Efficacy, Safety, and Acceptability of Pharmacologic Treatments for Pediatric Migraine Prophylaxis: A Systematic Review and Network Meta-analysis.
Importance: Migraine is one of the most common neurologic disorders in children and adolescents. However, a quantitative comparison of multiple preventive pharmacologic treatments in the pediatric population is lacking.
Objective: To examine whether prophylactic pharmacologic treatments are more effective than placebo and whether there are differences between drugs regarding efficacy, safety, and acceptability.
Data Sources: Systematic review and network meta-analysis of studies in MEDLINE, Cochrane, Embase, and PsycINFO published through July 2, 2018.
Study Selection: Randomized clinical trials of prophylactic pharmacologic treatments in children and adolescents diagnosed as having episodic migraine were included. Abstract, title, and full-text screening were conducted independently by 4 reviewers.
Data Extraction and Synthesis: Data extraction was conducted according to Preferred Reporting Items for Systematic Reviews and Meta-Analysis network meta-analysis guidelines. Quality was assessed with the Cochrane Risk of Bias tool. Effect sizes, calculated as standardized mean differences for primary outcomes and risk ratios for discontinuation rates, were assessed in a random-effects model.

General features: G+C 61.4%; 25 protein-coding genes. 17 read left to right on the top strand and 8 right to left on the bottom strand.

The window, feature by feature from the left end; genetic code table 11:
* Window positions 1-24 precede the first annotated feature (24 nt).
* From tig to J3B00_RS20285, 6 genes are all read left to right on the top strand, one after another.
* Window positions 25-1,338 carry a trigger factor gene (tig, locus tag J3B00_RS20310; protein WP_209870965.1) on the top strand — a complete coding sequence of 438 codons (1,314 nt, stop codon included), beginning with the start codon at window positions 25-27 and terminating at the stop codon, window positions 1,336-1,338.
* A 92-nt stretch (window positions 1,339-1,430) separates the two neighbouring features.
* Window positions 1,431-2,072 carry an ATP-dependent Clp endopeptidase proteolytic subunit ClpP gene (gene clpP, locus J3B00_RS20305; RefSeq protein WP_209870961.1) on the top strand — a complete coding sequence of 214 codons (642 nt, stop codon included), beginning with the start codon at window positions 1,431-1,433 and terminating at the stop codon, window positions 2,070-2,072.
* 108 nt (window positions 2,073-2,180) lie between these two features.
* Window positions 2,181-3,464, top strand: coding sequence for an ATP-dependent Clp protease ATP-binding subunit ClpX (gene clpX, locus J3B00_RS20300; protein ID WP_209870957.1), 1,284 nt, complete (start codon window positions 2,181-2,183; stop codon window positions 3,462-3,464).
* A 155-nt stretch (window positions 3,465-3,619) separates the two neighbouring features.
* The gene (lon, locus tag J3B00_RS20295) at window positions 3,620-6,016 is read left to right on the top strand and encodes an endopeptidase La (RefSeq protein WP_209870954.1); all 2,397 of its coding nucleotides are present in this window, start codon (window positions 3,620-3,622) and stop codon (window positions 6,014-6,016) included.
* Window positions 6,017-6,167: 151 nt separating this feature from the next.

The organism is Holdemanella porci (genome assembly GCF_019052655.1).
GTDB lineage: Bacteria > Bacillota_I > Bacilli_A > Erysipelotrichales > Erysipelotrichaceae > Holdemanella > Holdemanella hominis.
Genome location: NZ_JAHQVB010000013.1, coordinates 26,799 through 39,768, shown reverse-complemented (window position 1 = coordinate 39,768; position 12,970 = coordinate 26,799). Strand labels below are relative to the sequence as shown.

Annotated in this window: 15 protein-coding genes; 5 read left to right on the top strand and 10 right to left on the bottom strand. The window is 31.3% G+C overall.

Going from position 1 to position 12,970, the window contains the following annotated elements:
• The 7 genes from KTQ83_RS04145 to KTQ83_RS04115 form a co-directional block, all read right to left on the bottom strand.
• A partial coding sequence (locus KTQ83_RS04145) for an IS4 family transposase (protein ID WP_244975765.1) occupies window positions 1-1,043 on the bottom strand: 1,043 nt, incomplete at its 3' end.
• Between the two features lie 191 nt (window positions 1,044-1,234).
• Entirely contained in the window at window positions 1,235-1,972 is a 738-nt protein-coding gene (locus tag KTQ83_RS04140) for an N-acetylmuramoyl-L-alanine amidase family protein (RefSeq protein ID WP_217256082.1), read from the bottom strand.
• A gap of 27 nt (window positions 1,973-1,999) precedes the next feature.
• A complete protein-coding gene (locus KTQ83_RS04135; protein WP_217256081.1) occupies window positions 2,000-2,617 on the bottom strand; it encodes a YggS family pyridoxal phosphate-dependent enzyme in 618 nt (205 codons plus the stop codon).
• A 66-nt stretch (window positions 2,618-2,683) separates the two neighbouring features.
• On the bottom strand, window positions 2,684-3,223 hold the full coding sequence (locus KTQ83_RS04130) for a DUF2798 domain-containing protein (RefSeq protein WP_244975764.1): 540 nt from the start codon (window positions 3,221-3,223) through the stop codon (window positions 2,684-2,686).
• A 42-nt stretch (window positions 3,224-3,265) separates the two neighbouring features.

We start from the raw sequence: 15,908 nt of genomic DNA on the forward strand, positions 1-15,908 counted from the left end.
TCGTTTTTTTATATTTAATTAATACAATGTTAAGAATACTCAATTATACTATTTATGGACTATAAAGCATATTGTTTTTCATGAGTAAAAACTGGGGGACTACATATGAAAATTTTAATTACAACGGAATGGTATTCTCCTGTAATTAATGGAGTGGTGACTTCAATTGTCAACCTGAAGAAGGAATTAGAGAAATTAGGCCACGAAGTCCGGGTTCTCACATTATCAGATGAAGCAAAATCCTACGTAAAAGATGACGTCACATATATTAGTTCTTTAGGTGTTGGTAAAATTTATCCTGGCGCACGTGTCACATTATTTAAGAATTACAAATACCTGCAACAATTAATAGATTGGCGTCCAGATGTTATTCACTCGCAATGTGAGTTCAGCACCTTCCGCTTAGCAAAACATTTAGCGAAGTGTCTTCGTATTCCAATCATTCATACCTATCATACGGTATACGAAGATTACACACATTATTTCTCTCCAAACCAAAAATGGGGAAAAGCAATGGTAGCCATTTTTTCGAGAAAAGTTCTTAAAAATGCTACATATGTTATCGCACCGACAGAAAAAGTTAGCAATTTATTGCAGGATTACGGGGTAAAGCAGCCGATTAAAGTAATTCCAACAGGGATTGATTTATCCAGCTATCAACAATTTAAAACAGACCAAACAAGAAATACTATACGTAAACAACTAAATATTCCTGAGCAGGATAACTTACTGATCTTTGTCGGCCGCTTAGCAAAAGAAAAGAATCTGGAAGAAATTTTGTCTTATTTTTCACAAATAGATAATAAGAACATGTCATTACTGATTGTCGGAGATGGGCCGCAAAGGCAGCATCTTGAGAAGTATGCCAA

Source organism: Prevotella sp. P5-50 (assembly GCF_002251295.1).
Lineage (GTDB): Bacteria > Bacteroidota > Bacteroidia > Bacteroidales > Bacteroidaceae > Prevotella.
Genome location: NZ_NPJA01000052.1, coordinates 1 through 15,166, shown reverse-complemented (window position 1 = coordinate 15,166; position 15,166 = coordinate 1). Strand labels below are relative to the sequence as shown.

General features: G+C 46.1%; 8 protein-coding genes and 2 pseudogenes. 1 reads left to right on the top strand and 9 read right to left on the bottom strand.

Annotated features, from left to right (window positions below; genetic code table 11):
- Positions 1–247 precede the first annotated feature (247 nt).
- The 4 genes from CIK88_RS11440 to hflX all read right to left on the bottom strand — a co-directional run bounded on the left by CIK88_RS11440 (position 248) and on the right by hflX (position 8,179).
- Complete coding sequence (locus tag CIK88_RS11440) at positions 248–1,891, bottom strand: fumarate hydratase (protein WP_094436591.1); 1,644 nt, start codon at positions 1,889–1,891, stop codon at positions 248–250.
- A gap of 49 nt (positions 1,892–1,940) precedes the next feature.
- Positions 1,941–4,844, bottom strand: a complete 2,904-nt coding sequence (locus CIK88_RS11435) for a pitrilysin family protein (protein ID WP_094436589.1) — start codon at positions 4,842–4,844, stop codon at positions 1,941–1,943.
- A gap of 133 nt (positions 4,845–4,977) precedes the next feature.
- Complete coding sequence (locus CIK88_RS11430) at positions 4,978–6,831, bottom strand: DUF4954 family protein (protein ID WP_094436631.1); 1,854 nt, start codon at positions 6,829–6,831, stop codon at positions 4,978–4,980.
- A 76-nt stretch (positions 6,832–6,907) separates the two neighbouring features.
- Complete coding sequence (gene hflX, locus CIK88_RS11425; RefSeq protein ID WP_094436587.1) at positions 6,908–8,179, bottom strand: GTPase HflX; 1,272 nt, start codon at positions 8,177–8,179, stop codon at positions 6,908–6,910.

Main Outcomes and Measures: Primary outcomes were efficacy (ie, migraine frequency, number of migraine days, number of headache days, headache frequency, or headache index), safety (ie, treatment discontinuation owing to adverse events), and acceptability (ie, treatment discontinuation for any reason).
Results: Twenty-three studies (2217 patients) were eligible for inclusion. Prophylactic pharmacologic treatments included antiepileptics, antidepressants, calcium channel blockers, antihypertensive agents, and food supplements. In the short term (<5 months), propranolol (standard mean difference, 0.60; 95% CI, 0.03-1.17) and topiramate (standard mean difference, 0.59; 95% CI, 0.03-1.15) were significantly more effective than placebo. However, the 95% prediction intervals for these medications contained the null effect. No significant long-term effects for migraine prophylaxis relative to placebo were found for any intervention.
Conclusions and Relevance: Prophylactic pharmacologic treatments have little evidence supporting efficacy in pediatric migraine. Future research could (1) identify factors associated with individual responses to pharmacologic prophylaxis, (2) analyze fluctuations of migraine attack frequency over time and determine the most clinically relevant length of probable prophylactic treatment, and (3) identify nonpharmacologic targets for migraine prophylaxis.